localSndCmd.param1 = 0;
localSndCmd.param2 = (long) ((*bufferHandle) + gHeaderSize);
gError = SndDoCommand (gChannel, &localSndCmd, false);

If you wanted to send the sounds to a different machine to be played, you could simply replace the code in the the PlayBuffer routine with IPC or Communications Toolbox calls telling a second machine to play the buffers.


Once the code finds the mouse button down or discovers that an error occurred in the recording and exits the main loop, there's only one last thing to do: clean up. The first part of cleaning up is to close the sound input driver. Before you can close the driver, you need to make sure it's not in use; the routine SPBStopRecording stops the recording.

gError = SPBStopRecording (gSoundRefNum);
SPBCloseDevice (gSoundRefNum);

Next you need to dispose of the handles and pointers you've been using. Before sending them on their way, however, you have to make sure that they have been allocated, so the code checks to see whether or not the handles and pointer are nil.

for (index = 0; index < kNumberOfBuffers; ++index)
    DisposeHandle (gBufferHandle[index]);
DisposePtr ((Ptr) gRecordStruct);
Last but not least, the code disposes of the sound channel for you. Setting the quitNow flag clears the sound queue before the channel is closed.

gError = SndDisposeChannel (gChannel, true);


So now you know a little bit more about doing basic sound input at a low level. I've fielded many questions about clicks, pauses between buffers, and so on, which I've resolved and built into 2BufRecordToBufCmd. The specific techniques I've outlined here may not apply to what you're interested in doing right now, but if you're using the sound input driver or are interested in continuous recording, parts of this sample may be useful to you in some other application. You've heard the saying "take what you like and leave the rest"? Sound advice (so to speak).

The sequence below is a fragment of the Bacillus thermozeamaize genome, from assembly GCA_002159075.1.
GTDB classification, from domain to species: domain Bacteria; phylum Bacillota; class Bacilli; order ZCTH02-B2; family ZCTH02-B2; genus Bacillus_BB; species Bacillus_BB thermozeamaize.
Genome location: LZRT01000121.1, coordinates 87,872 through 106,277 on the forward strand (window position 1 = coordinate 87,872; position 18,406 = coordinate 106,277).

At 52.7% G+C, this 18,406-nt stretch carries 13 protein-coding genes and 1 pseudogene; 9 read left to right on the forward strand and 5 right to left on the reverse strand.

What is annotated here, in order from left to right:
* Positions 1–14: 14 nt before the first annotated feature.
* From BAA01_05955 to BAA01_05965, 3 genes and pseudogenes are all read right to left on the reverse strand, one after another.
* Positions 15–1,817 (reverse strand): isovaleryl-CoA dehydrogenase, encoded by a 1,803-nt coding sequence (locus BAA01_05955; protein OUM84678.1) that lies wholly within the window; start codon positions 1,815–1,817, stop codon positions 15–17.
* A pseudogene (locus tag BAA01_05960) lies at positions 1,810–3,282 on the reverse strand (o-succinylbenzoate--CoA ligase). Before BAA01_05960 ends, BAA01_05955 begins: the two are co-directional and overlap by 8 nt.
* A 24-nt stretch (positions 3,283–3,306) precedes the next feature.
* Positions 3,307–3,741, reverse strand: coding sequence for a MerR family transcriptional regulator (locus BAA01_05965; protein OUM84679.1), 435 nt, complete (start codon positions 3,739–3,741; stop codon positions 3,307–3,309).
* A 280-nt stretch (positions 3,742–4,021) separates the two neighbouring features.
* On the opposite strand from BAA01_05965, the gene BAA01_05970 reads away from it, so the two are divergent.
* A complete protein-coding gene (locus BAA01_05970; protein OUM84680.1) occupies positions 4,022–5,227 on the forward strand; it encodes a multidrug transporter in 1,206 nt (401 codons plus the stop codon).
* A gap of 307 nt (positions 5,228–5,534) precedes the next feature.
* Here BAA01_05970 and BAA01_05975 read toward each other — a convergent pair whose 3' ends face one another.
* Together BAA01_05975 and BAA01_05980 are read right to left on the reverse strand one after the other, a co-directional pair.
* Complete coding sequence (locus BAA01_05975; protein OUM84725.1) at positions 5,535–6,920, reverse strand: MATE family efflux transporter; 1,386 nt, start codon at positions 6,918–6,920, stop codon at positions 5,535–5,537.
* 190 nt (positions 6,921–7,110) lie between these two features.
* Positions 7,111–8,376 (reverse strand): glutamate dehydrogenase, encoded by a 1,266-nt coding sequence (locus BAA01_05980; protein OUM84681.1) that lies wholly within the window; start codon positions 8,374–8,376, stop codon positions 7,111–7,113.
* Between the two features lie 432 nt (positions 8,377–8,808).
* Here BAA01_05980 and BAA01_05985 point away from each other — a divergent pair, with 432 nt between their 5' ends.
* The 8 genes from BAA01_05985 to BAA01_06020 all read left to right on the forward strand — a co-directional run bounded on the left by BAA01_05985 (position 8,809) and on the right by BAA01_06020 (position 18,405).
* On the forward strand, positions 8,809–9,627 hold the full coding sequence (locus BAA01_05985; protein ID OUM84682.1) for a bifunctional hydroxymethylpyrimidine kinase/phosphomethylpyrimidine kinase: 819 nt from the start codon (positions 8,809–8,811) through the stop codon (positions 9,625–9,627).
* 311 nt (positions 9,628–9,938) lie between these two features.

You do need to check two rather critical sound attributes for 2BufRecordToBufCmd. First of all, your machine must have a sound input driver. There's very little point in trying to record sounds if the sample is being run on a machine that doesn't have sound input capabilities. Checking bit 5 of the returned feature variable with the Gestalt Manager will give you this handy bit of information.

Second, your hardware needs to support stereo sound, since you need one channel for sound input and one for sound output. Check for this attribute by checking bit 0 of the returned feature variable.

The following code shows how you can test all of the bits returned in the feature variable. (I didn't use this code in my sample.)

err = Gestalt (gestaltSoundAttr, &feature);
if (!err) {
    if (feature & (1 << gestaltStereoCapability))
        //This Macintosh Supports Stereo (test bit 0)
    if (feature & (1 << gestaltStereoMixing))
        //This Macintosh Supports Stereo Mixing (test bit 1)
    if (feature & (1 << gestaltSoundIOMgrPresent))